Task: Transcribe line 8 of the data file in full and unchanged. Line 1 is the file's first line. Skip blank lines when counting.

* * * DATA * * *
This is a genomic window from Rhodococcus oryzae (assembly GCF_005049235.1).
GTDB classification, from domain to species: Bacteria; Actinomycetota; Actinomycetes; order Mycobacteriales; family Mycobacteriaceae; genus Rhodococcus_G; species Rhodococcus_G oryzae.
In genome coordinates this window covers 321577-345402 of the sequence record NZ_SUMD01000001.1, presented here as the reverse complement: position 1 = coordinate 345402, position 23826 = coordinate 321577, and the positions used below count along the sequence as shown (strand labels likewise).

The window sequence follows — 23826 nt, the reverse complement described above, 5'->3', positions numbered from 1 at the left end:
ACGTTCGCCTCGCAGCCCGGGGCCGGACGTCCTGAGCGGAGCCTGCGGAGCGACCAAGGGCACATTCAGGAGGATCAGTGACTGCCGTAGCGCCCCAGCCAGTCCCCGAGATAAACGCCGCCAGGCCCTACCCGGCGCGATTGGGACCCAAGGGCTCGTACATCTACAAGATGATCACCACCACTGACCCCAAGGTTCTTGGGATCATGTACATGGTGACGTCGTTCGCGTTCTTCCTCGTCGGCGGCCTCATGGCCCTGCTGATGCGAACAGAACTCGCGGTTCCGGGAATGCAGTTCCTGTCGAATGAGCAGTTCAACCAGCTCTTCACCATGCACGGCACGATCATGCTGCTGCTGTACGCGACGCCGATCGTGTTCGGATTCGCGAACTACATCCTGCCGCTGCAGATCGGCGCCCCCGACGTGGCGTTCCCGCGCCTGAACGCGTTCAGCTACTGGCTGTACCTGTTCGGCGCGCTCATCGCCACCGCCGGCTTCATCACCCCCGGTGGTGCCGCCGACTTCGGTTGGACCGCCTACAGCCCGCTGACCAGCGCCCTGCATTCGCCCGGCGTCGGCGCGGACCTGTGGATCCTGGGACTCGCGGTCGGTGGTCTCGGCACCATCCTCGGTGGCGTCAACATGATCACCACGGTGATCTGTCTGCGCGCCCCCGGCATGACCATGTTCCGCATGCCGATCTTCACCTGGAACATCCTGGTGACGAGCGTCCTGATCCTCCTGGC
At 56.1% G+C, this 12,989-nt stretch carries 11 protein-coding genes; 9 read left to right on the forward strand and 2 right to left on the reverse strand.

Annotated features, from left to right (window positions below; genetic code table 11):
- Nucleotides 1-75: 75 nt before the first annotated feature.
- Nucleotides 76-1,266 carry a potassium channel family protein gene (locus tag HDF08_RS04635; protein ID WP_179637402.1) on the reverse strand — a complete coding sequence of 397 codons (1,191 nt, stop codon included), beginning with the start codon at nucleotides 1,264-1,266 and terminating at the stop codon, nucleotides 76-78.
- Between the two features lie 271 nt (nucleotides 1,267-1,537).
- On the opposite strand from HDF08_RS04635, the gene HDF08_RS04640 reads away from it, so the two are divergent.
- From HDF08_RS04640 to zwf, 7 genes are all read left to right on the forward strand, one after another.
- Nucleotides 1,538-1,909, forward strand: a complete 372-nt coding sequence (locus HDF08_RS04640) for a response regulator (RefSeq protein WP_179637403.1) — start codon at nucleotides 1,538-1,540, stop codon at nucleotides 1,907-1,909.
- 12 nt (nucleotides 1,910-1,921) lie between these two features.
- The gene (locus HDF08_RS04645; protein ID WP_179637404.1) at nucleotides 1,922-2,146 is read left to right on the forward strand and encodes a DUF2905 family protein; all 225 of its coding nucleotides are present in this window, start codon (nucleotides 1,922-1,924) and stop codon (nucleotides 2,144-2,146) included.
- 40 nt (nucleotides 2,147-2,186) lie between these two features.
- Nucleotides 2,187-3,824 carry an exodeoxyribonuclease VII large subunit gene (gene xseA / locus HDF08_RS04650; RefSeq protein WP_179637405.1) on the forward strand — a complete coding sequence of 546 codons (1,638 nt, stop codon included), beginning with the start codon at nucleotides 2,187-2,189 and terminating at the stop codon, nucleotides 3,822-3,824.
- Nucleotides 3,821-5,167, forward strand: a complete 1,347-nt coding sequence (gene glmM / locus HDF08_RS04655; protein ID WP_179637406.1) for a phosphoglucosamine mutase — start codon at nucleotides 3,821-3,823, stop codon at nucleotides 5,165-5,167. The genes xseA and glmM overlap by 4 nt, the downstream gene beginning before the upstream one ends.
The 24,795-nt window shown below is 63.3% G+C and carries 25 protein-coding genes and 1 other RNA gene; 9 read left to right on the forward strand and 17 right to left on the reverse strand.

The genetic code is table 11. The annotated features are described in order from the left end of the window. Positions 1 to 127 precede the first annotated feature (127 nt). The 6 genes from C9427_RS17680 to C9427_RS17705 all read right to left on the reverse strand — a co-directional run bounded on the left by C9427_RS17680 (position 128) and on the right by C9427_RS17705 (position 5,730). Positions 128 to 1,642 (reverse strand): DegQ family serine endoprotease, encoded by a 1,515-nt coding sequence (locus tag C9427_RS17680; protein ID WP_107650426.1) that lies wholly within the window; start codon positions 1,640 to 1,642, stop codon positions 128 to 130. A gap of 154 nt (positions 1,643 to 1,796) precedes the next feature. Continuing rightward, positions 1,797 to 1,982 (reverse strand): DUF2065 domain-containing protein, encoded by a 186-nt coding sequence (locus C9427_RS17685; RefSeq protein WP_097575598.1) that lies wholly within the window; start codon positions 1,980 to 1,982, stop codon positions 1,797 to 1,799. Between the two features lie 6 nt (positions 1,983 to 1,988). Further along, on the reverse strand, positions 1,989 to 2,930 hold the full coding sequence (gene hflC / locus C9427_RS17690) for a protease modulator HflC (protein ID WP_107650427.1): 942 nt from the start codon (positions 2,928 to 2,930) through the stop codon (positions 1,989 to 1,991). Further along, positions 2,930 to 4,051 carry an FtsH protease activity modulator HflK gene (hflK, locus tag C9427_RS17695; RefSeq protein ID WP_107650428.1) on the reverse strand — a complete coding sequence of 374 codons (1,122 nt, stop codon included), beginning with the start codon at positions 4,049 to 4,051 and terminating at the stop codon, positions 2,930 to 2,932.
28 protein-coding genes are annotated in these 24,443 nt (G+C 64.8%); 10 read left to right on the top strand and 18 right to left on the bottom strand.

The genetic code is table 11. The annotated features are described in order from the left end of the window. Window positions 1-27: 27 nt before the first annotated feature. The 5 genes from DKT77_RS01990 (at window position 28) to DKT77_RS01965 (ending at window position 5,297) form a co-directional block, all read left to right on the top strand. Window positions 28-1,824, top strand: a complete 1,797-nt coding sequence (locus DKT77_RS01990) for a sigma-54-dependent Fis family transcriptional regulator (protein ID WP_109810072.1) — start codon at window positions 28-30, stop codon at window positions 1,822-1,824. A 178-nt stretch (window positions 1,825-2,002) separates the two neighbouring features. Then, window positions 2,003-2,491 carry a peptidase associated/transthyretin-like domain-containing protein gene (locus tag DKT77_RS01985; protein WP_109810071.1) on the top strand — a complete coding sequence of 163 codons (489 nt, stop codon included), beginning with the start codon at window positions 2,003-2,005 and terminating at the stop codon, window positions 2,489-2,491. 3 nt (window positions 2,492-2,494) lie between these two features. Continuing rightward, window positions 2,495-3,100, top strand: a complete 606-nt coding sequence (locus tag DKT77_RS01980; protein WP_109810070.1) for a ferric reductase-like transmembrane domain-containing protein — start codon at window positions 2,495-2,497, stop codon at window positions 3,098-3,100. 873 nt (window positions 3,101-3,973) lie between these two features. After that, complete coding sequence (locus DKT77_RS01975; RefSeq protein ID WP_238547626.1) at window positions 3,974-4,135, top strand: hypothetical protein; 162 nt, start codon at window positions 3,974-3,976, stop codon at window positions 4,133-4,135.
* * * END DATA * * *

- Nucleotides 1-75: 75 nt before the first annotated feature.